Trump signs executive order that critics warn politicizes federal career civil service

The White House is seen in Washington, DC, October 2, 2020.

President Donald Trump signed an executive order that appears to provide him and his agency appointees more leeway in the hiring and firing of federal employees deemed disloyal, a move that critics say politicizes civil service and could lead to career officials being pushed out for political reasons.

The President has vilified some career officials as the "deep state" during his term and sought to rid the federal government of people he views as anti-Trump. Critics warn that the order would allow the President to fill the federal workforce with his cronies and reverts the country back to a spoils systems.

The executive order, issued Wednesday, creates a new classification of federal employees titled "Schedule F" for employees serving in "confidential, policy-determining, policy-making, or policy-advocating positions" that typically do not change during a presidential transition.

The White House says the directive will give federal agencies more flexibility to hire "Schedule F" employees but also be able to remove "poor performers" from these roles without going through a lengthy appeals process.

The push back was fierce, with the largest union for federal employees calling the order the "most profound undermining of the civil service in our lifetimes."

"Through this order, President Trump has declared war on the professional civil service by giving himself the authority to fill the government with his political cronies who will pledge their unwavering loyalty to him -- not to America," Everett Kelley, the president of the American Federation of Government Employees, said in a statement. "By targeting federal workers whose jobs involve government policies, the real-world implications of this order will be disastrous for public health, the environment, the defense of our nation, and virtually every facet of our lives."

Max Stier, the head of the nonprofit Partnership for Public Service, which seeks to fix government, argued, "Being able to place any number of existing career positions into this new Schedule F not only blurs the line between politics and the neutral competency of the career civil service, it obliterates it."

Trump's executive order would also strip hundreds of thousands of federal workers of their due process rights and protections, according to Kelley.

But while the order aims to make it easier to remove employees for poor performance, the White House says that the order prohibits "certain personnel actions" against "Schedule F" employees, including "actions on the basis of the employee's partisan affiliation, other protected characteristics, or because of the employee's status as a whistleblower."

According to the White House, the order does not impact the Senior Executive Service, top employees who serve just below presidential appointees.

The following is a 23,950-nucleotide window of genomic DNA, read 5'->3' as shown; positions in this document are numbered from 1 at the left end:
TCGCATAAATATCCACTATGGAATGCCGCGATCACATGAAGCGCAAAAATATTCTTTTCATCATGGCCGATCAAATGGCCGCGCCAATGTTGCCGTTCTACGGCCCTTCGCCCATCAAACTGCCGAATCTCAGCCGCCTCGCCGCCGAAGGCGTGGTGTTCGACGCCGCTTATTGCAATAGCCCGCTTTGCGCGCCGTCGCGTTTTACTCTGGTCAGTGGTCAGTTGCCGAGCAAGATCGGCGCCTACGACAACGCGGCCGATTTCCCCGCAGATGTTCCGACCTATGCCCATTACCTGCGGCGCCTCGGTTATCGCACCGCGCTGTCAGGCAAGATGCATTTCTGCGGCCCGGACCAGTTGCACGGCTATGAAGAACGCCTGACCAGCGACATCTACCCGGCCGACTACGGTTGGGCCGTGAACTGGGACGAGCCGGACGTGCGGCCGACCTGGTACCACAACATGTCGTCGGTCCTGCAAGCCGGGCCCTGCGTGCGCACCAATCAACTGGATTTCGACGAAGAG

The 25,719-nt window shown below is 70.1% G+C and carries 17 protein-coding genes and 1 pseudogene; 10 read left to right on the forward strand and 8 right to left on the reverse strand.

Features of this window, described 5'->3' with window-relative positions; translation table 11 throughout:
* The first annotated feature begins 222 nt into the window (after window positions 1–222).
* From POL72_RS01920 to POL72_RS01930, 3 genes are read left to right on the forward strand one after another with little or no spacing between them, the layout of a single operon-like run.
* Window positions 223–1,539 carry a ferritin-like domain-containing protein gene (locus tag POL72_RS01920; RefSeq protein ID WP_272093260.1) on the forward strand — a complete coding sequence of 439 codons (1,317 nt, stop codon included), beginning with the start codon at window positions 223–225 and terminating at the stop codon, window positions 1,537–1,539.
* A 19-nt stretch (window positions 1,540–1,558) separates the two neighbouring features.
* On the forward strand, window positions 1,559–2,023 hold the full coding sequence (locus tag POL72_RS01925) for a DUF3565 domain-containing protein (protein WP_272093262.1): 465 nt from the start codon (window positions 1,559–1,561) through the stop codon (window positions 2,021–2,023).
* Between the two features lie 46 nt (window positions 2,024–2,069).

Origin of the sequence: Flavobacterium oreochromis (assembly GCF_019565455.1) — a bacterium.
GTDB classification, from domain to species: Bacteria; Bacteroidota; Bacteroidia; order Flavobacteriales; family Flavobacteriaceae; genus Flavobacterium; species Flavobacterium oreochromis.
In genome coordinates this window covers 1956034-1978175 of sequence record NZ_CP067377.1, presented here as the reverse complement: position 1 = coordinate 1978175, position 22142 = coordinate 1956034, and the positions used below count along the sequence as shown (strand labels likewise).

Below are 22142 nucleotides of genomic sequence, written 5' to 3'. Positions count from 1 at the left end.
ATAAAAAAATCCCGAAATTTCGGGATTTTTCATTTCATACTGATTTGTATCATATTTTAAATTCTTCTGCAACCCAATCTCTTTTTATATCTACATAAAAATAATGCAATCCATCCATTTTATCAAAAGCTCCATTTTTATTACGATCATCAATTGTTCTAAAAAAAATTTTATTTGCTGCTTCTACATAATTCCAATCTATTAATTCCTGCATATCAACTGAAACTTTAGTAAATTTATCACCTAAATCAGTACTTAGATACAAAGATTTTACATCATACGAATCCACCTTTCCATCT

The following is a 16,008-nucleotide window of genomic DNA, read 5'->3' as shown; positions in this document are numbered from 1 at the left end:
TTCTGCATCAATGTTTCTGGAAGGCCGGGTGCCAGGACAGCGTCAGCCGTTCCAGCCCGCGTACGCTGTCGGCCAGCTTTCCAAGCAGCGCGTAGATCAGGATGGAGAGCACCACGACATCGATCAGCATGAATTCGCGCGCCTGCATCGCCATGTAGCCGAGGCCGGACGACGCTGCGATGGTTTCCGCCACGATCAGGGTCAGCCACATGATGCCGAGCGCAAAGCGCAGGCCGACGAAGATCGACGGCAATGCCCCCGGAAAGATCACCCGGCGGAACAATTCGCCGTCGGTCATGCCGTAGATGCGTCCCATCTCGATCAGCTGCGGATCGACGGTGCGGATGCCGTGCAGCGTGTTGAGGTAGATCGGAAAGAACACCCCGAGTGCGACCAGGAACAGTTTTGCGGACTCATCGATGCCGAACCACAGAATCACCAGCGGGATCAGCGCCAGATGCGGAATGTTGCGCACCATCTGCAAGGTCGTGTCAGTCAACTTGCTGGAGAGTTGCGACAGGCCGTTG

Senior Executives Association interim president Bob Corsi said in a statement Thursday that the executive order is "nothing more than propaganda intended to further the message that career federal workers are corrupt and not dedicated to serving all Americans equally."

The directive also changes hiring for the roles from "competitive service," which is majority of the civil service positions, to "excepted service."

Corsi said the order goes against research and leadership from good government groups that advocate for an "increasingly merit-based and competitive workforce" and instead injects the workforce with positions "tied to vague performance metrics based on political talking points."

Congressional Democrats decried the move, suggesting that Trump's goal is to push out the nation's top infectious disease expert Dr. Anthony Fauci, whom he's been critical of during the coronavirus pandemic.

"This president's attacks on our federal workforce continue: It seems clear that he wants to be able to fire exemplary career officials like Dr. Fauci and those in the intelligence community who know that they serve the American people and not Donald Trump," Democratic Sen. Mark Warner of Virginia, the ranking member of the Senate Intelligence Committee, said in a tweet.

Democratic Rep. Don Beyer of Virginia, who represents the largest number of federal workers, said Congress would look at "legislative remedies" to the President's order.

The order, which comes less than two weeks ahead of the election and with a deadline for a "preliminary review" of which positions should be designated as "Schedule F" the day before the presidential inauguration, could be rescinded if Democratic presidential nominee Joe Biden is elected.

Trump has long pushed the conspiracy that there is a "deep state" embedded within the government bureaucracy conspiring against him.

After his impeachment acquittal, Trump was eager to purge his administration of officials he perceived as anti-Trump and instead install officials who have previously proved their loyalty to him.

In February, Trump's personnel chief, John McEntee, told agency officials to watch for staffers disloyal to Trump and to expect staffing changes and movements across the government, which was first reported by Axios.

Trump's executive order, however, earned praise from the top Republican on the House Oversight Committee, who argued that Trump is delivering on his promise to "drain the swamp."

"Our Founding Fathers never envisioned a massive unelected, unaccountable federal government with the power to create policies that impact Americans' everyday lives," Rep. James Comer, of Kentucky, said in a statement, adding that it requires civil servants holding policy-making positions to be accountable to the president.

CNN's Jason Hoffman and Kevin Liptak contributed to this report.

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